Summer Life Xplorer 5.8

Malcolm Street — 18 February 2021
Offroad caravans often seem to have similar characteristics. Some though, like Summer Life RV’s Xplorer, are a little different.

Many offroad caravans built in Australia often have similar characteristics — they are relatively heavy and usually require a heavy-duty vehicle, like a Toyota LandCruiser, for towing. 

It was something of a surprise, therefore, when I came across a Summer Life RV Xplorer 5.8 caravan, which is built for offroad use, but has an external body length of 5.8m (19ft) and a tare of just 2300kg. 

Summer Life RV is headed up by James Kaufmann and based at Newcastle, NSW. It has been around for quite a while but previously concentrated on the fifth wheeler and slide-on camper markets. More recently though, Summer Life made a move into the caravan sector, using the same building techniques as in its other RVs.



STEELWORK

Starting at the base, the Xplorer 5.8 has a 450 grade steel chassis with 150mm x 50mm (6in x 2in) main rails and drawbar finished with a two-pack paint system. The chassis is not built in a total box section style, instead using the 30mm fibreglass floor for some of the strength component. A benefit of the thickness of the floor is the insulation it provides.

Being an offroad caravan, the Xplorer comes fitted with Cruisemaster XT independent suspension fitted with coil springs, dual shock absorbers and trailing arms, and 12in electric brakes are fitted to 16in alloy wheels.

In addition to 160L freshwater tank and 100L grey water tank — both protected by alloy checkerplate — the spare wheel and the two deep cycle batteries are mounted underneath the front area of the van. While it’s a convenient storage location, it does make them a bit awkward to get at. 

NO FRAME 

Undoubtedly the centrepiece of the Xplorer’s construction are the high gloss composite walls and roof. Vacuum bonded, the composite structure gives the dual benefits of strength and light weight, and everything is held together by high strength adhesives — not a screw or rivet to be seen. The end result is a floor, walls and roof that form a solid structure, albeit one with a somewhat square appearance.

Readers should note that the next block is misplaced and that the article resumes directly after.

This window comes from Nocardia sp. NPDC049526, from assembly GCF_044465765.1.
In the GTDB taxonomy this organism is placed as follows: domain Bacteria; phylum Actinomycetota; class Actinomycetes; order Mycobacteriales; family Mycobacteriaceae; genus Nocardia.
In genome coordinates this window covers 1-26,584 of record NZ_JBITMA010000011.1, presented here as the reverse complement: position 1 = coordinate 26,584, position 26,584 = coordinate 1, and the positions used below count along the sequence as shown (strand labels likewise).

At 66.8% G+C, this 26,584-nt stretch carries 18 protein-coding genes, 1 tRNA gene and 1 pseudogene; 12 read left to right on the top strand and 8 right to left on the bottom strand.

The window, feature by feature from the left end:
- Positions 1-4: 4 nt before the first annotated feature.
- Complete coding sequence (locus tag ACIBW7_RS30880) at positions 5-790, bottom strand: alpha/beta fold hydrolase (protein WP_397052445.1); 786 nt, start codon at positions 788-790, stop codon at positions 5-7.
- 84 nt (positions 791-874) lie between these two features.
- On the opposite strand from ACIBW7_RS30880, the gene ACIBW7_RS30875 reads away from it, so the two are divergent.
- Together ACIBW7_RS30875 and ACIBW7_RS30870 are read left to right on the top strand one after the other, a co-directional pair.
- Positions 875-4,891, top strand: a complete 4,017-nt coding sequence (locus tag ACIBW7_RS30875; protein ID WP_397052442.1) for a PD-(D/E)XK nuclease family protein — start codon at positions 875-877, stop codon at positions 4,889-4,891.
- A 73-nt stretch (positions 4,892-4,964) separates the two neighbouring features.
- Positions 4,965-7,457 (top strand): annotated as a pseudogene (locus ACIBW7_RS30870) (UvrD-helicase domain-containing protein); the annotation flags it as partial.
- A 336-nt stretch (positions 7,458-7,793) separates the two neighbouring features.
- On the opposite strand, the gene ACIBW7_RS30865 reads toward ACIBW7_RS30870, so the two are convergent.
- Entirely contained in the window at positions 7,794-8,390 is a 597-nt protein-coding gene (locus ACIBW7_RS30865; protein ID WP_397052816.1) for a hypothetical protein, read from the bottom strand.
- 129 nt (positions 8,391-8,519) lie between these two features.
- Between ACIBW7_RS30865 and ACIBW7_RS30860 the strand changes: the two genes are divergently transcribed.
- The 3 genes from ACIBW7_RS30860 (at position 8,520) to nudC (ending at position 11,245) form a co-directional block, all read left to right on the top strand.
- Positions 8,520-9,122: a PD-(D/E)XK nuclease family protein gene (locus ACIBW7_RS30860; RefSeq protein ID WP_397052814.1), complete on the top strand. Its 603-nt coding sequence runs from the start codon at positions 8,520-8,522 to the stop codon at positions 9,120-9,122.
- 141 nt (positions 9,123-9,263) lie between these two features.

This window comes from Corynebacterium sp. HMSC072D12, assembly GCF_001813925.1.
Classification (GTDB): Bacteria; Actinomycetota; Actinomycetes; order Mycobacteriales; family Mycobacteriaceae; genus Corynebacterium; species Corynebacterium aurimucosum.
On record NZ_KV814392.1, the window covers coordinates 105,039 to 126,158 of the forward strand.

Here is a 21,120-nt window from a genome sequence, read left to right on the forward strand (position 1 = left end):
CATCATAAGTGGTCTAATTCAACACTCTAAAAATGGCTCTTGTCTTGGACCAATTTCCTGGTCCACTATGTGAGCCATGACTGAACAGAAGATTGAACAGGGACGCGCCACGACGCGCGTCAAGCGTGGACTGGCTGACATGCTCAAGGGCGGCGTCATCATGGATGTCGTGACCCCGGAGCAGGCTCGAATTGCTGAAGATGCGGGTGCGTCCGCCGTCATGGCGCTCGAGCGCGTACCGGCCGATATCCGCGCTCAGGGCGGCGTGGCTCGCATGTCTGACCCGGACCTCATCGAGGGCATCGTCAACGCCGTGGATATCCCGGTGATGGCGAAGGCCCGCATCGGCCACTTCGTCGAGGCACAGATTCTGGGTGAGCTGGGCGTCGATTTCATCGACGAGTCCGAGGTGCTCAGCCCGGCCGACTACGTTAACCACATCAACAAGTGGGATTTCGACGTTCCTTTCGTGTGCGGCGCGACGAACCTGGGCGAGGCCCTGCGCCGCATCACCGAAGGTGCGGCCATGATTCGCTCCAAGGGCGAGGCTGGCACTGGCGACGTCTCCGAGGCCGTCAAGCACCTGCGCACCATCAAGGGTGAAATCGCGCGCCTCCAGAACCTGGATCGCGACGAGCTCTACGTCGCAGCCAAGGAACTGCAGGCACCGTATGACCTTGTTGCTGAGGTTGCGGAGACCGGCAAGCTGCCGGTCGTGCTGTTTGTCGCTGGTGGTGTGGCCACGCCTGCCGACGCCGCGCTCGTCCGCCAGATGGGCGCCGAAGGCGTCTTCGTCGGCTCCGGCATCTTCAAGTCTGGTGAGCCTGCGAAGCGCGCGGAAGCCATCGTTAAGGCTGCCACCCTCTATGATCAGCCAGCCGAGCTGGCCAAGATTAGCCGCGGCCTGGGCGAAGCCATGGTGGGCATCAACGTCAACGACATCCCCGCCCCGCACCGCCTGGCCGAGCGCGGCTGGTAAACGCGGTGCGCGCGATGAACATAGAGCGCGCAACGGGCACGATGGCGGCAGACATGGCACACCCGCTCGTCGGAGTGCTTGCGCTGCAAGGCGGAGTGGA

Euro Vision double glazed acrylic windows are fitted all round and the door is an Aussie Traveller item, complete with security screen. Just for something different, it’s nice to see an offroad caravan that isn’t plated with black alloy checkerplate. 

There’s no external entertainment unit but there are two external speakers for use when sitting out under the awning. Along with the grab handle light, there’s a wall strip light beside the door, but I reckon a light above the BBQ wouldn’t go astray. 

A feature point of this van is the external storage. In addition to the front tunnel storage, which in this case came with a slide-out BBQ, there’s a couple of smaller bins along the mid offside and one in the rear wall. While not oversized, they are handy for smaller items.

Other options for more storage space is a large box on the drawbar, one fitted with doors on both sides, or a heavy-duty slide with a generator tray. 

POWER TO THE PEOPLE

In its standard form, the Xplorer comes with two 100Ah lithium batteries and two 180W solar panels. If that’s not enough, there are extra battery and solar panel options available, as well as 2000W and 3000W inverters. That, together with an optional 160L water tank, should satisfy anyone’s remote travel needs!

ROOM TO MOVE

Stepping aboard the Xplorer van, almost the first thing noticed is that it’s rather a big step up, so the fold out two step is a welcome feature. 

Inside, the front bedroom/full width bathroom looks a bit familiar, but some things, like the individual leather recliner chairs and the bed up front, don’t. More about that shortly. 

All the furniture is constructed with aluminium tube framing, aluminium composite and plywood. Except for items like the bench tops, it’s all finished off in a glossy acrylic finish. The end result is quite a clean looking interior. 

KICKING BACK

Recliner chairs are a little unusual in a caravan, but there’s no doubt about the ‘sit down and relax’ offered to anyone who steps into the Xplorer — which is what I did to contemplate the van layout. Both the chairs are strapped to the wall, so that they don’t move around when travelling. It’s quite amazing just how much difference the freestanding chairs make to space perceptions.

Between the chairs is a small wall cabinet with a small compartment built in, as well as a 240V power point and USB charger outlet. 

At first glance there doesn’t seem to be any sort of table for the chairs. However, under the bed is a table top that clips into a wall bracket and, hey presto, a table for two! If something a bit larger is needed, a freestanding table could be used. Overhead lockers are fitted above the chairs, but there’s no reading lights.